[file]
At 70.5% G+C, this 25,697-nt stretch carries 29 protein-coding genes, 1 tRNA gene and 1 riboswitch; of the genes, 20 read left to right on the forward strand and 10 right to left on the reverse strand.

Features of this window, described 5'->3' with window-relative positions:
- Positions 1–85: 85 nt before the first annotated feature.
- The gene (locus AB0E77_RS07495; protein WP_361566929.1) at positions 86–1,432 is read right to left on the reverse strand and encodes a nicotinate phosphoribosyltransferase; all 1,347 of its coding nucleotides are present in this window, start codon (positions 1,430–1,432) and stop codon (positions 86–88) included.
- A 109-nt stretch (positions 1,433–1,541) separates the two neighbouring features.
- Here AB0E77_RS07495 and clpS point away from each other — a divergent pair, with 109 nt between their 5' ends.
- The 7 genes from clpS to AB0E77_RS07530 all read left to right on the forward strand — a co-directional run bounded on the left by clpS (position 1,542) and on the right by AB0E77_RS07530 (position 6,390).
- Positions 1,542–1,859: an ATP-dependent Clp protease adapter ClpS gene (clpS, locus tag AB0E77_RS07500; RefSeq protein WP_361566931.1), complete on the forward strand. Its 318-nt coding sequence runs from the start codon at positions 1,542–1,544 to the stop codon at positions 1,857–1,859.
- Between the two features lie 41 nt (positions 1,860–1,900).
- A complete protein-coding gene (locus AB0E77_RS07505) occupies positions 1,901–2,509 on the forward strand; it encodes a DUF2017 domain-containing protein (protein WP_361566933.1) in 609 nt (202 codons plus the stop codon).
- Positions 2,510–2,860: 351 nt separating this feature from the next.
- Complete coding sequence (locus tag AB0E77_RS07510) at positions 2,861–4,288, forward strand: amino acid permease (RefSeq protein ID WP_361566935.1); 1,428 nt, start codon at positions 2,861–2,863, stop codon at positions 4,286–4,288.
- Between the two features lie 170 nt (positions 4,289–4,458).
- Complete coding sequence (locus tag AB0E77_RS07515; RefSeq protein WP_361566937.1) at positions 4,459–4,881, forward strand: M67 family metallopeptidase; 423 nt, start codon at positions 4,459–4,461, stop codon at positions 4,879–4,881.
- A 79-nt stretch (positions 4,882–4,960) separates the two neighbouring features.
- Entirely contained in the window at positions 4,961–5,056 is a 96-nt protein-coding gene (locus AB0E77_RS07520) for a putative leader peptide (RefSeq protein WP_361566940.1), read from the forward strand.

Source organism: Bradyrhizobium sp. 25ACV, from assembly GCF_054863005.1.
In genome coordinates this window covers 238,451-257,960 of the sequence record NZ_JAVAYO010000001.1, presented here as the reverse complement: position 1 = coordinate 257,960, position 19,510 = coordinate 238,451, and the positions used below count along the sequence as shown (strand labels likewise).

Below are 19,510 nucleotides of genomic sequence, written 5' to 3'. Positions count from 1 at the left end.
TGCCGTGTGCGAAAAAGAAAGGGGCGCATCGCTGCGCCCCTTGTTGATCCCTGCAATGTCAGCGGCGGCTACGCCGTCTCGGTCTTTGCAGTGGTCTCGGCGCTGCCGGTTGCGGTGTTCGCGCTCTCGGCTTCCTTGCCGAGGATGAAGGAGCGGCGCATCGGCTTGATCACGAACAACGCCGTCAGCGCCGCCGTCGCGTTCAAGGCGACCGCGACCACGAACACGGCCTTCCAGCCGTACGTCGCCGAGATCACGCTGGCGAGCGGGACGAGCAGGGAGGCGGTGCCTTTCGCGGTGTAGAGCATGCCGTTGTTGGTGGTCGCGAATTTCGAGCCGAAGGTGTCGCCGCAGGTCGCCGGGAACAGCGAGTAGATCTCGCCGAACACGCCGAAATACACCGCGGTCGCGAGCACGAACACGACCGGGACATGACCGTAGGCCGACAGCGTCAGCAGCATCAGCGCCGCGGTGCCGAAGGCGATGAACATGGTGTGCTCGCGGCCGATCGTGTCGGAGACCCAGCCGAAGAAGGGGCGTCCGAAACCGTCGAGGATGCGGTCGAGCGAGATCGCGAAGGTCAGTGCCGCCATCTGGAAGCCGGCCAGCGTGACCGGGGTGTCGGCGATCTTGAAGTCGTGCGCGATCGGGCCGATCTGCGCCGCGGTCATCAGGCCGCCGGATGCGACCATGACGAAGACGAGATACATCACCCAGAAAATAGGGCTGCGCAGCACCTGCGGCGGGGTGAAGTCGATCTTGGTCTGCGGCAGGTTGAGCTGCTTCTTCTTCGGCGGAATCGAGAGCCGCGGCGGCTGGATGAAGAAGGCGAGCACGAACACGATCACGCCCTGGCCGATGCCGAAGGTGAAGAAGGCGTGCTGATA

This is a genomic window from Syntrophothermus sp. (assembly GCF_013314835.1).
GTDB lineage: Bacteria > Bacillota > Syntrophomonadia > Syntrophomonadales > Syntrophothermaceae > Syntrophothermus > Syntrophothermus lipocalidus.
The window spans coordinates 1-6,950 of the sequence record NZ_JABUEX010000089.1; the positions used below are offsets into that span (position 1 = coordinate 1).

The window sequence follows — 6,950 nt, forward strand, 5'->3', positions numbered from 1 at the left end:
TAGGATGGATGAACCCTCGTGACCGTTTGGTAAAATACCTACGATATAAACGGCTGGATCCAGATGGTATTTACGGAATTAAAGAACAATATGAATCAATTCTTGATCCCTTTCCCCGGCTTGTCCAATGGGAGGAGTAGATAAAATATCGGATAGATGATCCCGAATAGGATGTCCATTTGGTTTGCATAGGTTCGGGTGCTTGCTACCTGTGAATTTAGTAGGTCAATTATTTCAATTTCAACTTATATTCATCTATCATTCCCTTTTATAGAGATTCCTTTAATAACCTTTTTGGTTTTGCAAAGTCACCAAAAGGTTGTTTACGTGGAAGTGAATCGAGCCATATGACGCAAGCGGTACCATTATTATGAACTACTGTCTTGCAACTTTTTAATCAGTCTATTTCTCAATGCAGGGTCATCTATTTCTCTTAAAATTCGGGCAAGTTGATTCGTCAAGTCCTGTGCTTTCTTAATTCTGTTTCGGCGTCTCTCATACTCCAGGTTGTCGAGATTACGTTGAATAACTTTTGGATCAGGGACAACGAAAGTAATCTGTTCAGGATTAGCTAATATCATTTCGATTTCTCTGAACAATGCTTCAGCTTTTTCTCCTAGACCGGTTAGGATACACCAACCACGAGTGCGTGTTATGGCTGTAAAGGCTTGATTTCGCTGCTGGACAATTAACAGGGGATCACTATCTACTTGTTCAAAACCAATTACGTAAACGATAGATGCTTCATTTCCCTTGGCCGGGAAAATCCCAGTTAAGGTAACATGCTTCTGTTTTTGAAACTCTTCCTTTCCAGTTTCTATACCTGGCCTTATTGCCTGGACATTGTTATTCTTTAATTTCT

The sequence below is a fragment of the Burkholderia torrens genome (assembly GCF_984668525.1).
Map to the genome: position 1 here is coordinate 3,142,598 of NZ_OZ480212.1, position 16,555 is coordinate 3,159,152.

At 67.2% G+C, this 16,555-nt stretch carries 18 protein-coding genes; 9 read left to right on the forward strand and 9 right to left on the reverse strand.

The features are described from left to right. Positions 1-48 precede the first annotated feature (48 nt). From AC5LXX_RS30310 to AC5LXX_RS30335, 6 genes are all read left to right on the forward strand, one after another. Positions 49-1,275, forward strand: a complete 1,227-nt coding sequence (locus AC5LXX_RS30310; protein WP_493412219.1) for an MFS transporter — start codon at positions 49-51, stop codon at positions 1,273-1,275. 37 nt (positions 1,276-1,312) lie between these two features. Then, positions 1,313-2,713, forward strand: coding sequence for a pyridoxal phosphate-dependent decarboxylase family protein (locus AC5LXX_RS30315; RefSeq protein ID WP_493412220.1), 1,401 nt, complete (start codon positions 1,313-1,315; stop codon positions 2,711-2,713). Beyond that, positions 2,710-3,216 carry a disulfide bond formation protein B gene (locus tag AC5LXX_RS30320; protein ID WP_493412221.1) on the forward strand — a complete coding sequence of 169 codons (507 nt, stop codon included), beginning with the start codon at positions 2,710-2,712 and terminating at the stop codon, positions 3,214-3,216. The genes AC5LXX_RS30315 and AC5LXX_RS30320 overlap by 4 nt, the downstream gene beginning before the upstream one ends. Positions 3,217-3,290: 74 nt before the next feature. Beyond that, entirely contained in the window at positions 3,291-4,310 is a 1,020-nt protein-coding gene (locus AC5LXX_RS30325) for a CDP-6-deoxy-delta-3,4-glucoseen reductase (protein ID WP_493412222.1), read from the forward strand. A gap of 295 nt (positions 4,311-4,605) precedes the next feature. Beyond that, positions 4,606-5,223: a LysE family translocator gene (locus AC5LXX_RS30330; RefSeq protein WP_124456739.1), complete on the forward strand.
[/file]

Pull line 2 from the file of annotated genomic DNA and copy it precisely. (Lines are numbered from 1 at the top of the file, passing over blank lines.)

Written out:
Features of this window, described 5'->3' with window-relative positions: